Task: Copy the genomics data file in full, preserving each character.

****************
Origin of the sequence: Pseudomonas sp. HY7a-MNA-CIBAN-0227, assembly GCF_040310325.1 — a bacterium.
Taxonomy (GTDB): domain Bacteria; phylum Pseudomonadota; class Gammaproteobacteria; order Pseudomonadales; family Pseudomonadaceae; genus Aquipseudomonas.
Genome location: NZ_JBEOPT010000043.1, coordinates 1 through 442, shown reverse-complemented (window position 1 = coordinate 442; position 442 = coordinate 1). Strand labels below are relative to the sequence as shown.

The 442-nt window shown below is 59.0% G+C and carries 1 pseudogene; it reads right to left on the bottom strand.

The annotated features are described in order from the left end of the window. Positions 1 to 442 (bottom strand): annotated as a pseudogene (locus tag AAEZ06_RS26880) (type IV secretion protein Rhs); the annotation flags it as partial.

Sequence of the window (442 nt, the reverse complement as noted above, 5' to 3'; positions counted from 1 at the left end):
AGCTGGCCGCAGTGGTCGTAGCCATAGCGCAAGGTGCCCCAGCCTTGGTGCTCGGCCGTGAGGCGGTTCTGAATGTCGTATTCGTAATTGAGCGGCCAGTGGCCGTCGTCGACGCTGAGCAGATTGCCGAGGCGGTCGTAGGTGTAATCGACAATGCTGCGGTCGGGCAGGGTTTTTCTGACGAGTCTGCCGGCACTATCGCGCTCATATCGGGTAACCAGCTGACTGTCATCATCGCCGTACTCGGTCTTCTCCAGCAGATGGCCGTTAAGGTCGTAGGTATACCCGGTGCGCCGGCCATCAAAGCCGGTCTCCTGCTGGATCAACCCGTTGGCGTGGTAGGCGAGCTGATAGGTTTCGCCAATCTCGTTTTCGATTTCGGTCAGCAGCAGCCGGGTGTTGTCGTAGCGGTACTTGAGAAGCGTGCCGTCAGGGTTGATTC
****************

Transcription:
Origin of the sequence: Pseudomonas sp. HY7a-MNA-CIBAN-0227, assembly GCF_040310325.1 — a bacterium.
Taxonomy (GTDB): domain Bacteria; phylum Pseudomonadota; class Gammaproteobacteria; order Pseudomonadales; family Pseudomonadaceae; genus Aquipseudomonas.
Genome location: NZ_JBEOPT010000043.1, coordinates 1 through 442, shown reverse-complemented (window position 1 = coordinate 442; position 442 = coordinate 1). Strand labels below are relative to the sequence as shown.

The 442-nt window shown below is 59.0% G+C and carries 1 pseudogene; it reads right to left on the bottom strand.

The annotated features are described in order from the left end of the window. Positions 1 to 442 (bottom strand): annotated as a pseudogene (locus tag AAEZ06_RS26880) (type IV secretion protein Rhs); the annotation flags it as partial.

Sequence of the window (442 nt, the reverse complement as noted above, 5' to 3'; positions counted from 1 at the left end):
AGCTGGCCGCAGTGGTCGTAGCCATAGCGCAAGGTGCCCCAGCCTTGGTGCTCGGCCGTGAGGCGGTTCTGAATGTCGTATTCGTAATTGAGCGGCCAGTGGCCGTCGTCGACGCTGAGCAGATTGCCGAGGCGGTCGTAGGTGTAATCGACAATGCTGCGGTCGGGCAGGGTTTTTCTGACGAGTCTGCCGGCACTATCGCGCTCATATCGGGTAACCAGCTGACTGTCATCATCGCCGTACTCGGTCTTCTCCAGCAGATGGCCGTTAAGGTCGTAGGTATACCCGGTGCGCCGGCCATCAAAGCCGGTCTCCTGCTGGATCAACCCGTTGGCGTGGTAGGCGAGCTGATAGGTTTCGCCAATCTCGTTTTCGATTTCGGTCAGCAGCAGCCGGGTGTTGTCGTAGCGGTACTTGAGAAGCGTGCCGTCAGGGTTGATTC